The pay option ARM mortgage allows a borrower to pay a minimum monthly payment. This minimum monthly payment is not a complete payment in order to amortize the mortgage over a specific period of time. Whatever portion of the monthly obligation that does not cover the full amortization of the mortgage is added to the principal owed by the borrower. So, if he would normally have to pay $1500 a month, but he decides to pay only $500 a month, $1000 is added to the principal owed.

The person who elects to do this is never going to catch up. He has such poor understanding of debt that he signed the papers. He put no money down. He thought he was securing his future. He was securing his eviction.

Here is a summary of these loans, written 2007, by someone who maintained an air of neutrality about these loans. The author writes as if the kind of people signing these loans were careful evaluators of risks and rewards. In fact, they were mostly first-time buyers. This sort of article was common until a year ago. They are all over the Web: “Pay option mortgages.”

There are an estimated $500 billion of these loans, 60% in California. They are now about to come due. The mandatory trigger points for increasing monthly payments will start the default process rolling in the second half of this year, as the graph on the page makes clear. The first re-sets are just now beginning. They will escalate, month by month, until August, 2011. Then they trail off for a year.

This wave of unstoppable foreclosures will hit the housing market for three more years, accelerating month by month.

The borrowers who took on these loans are generally ignorant people who know nothing about finances. These people are guaranteed defaulters. There is nothing Congress can do about this.

These loans were supposedly justified as being only for sophisticated borrowers. This was utter nonsense from 2002 onward, when they first appeared. Only misguided people borrowed by using a pay-option mortgage. These mortgages were touted as a rational option for lenders. By November, 2007, no institution was making them. This was reported in the New York Times.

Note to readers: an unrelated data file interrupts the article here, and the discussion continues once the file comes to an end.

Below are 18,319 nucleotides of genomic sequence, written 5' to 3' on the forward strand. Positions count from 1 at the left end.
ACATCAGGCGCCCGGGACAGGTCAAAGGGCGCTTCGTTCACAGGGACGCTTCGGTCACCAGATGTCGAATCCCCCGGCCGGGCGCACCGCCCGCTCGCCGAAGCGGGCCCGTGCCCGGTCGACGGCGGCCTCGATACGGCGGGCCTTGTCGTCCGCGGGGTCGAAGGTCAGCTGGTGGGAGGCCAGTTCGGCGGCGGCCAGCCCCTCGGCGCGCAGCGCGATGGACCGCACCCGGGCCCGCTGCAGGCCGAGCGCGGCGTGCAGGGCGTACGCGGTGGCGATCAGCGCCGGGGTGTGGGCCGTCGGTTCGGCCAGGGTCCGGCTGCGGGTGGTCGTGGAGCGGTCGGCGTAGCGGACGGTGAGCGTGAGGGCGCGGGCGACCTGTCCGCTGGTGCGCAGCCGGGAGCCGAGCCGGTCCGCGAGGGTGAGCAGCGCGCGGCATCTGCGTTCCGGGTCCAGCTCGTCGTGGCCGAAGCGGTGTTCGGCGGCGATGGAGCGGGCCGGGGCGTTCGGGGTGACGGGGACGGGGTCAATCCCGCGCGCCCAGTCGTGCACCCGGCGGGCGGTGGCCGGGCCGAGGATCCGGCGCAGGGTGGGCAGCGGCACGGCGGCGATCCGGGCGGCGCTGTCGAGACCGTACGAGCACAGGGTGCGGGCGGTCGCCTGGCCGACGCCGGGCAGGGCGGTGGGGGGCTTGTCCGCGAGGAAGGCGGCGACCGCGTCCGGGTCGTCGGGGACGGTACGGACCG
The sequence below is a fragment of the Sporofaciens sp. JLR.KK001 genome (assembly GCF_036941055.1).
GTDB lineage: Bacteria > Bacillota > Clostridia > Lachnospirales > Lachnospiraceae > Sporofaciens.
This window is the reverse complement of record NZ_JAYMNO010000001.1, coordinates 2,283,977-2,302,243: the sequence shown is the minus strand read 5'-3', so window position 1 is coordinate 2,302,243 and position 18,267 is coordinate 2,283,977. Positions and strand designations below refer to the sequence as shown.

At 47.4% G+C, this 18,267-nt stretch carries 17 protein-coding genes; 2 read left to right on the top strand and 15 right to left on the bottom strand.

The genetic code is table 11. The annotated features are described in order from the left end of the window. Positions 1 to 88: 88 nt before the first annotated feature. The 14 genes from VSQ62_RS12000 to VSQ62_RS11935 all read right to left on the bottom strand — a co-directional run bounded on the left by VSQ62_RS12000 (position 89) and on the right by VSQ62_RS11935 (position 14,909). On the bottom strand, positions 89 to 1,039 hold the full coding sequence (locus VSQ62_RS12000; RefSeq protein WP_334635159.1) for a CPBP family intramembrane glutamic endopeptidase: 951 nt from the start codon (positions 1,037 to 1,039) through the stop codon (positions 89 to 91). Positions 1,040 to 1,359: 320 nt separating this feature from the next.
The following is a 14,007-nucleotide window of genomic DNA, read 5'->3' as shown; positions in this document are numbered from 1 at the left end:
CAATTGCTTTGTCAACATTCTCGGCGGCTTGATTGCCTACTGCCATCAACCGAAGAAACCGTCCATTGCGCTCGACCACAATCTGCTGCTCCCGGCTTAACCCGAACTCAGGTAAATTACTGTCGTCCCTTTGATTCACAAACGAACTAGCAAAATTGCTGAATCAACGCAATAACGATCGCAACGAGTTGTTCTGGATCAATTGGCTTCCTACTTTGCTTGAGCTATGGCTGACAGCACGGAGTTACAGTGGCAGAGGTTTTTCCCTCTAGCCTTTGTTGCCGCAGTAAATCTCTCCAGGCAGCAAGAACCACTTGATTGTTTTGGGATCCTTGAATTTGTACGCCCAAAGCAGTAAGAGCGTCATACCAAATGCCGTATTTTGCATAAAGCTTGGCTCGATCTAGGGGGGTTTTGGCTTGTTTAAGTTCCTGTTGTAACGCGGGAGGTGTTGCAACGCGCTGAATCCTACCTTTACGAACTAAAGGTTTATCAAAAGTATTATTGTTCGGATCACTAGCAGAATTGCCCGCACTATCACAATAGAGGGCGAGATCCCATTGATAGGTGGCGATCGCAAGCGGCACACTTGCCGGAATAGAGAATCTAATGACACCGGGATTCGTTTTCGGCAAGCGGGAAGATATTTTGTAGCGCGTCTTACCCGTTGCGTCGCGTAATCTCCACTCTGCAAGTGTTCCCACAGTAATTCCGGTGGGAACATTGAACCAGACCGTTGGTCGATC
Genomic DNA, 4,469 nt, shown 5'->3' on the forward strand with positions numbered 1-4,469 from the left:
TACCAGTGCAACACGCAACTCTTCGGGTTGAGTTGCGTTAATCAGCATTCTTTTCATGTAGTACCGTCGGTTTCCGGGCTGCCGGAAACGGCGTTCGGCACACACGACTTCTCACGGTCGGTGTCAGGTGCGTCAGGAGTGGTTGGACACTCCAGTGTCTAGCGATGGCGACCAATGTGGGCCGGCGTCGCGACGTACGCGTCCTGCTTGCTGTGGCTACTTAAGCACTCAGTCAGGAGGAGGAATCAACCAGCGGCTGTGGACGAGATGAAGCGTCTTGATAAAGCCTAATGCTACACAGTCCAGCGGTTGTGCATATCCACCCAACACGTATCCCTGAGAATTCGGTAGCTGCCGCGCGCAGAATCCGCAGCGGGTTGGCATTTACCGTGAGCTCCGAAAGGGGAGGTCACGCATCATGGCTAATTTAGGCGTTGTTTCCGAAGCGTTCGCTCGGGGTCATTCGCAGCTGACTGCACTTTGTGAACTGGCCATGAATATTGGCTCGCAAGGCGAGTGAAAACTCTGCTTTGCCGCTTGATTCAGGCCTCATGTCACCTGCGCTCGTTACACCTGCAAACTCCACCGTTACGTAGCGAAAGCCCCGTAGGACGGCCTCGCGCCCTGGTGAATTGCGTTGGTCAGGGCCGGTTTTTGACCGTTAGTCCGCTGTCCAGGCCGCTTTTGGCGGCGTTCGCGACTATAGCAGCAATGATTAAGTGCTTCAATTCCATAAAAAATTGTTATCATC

If they were wise loans, why aren’t lenders offering them any longer? Because they were always bonehead loans. Brokers who were being paid large commissions made these loans to people who they knew would default. Then they sold these loans to pools of investors assembled like lambs to the slaughter by Wall Street firms and major banks.

There were a few warnings in 2005. No one took them seriously. The experts made excuses for them. The experts were dead wrong. Experts will baptize any screwball investment offered by idiots in the final stages of a boom fostered by central bank monetary inflation.

One of the large banks that promoted these loans is the fast-sinking Wachovia. One site that has summarized these loans — after no one was making them — quotes a page from Wachovia’s Website. (This page has been dropped from Wachovia’s site.)

At Wachovia, we understand the importance of flexibility and choice when it comes to choosing a mortgage. That’s why we’ve teamed up with our affiliate, World Savings Bank, to provide you with a mortgage solution that lets you choose the monthly payment you’re most comfortable with.

The Pick-a-PaymentSM Adjustable Rate Mortgage (ARM) offers you payment choices that allow you to take control of your finances. You have up to four different payment options each month — Minimum Payment, Interest Only, Full Principal and Interest, or 15-Year Payment Option.

With the Adjustable Rate Pick-a-Payment, you could:

Make a lower monthly payment and temporarily increase your cash flow so you can free up cash for:

Retirement savings Paying down high-interest debt Funding college tuition Make higher payments and pay offyour home loan sooner

Keep mortgage payments low during the initial years of your loan

Control your budget based on your individual financial needs

It sounded so good. That was then. This is now.

The experts never see economic disaster coming. They go with the flow. If something worked yesterday, it will work tomorrow . . . and ten years from now. Here is a classic example. Alan Greenspan offered this sage advice on ARMs in 2004:

Calculations by market analysts of the “option adjusted spread” on mortgages suggest that the cost of these benefits conferred by fixed-rate mortgages can range from 0.5 percent to 1.2 percent, raising homeowners’ annual after-tax mortgage payments by several thousand dollars. Indeed, recent research within the Federal Reserve suggests that many homeowners might have saved tens of thousands of dollars had they held adjustable-rate mortgages rather than fixed-rate mortgages during the past decade, though this would not have been the case, of course, had interest rates trended sharply upward.

Thanks, Alan!

Bill Fleckenstein immediately said this advice was a mistake, but who was he, compared to Greenspan? A nobody. He was right, but it did not matter.

With respect to pay option ARMs, there is a site on-line that sells these mortgages — or says it does. Here, we read: “With an understanding that pay option arms are as important and respected as any mortgage product in the market place today. Take the time to see if pay option arms is the right path for your primary home, a vacation get a way or, an investment property.” Respected? In 2008? I don’t think so.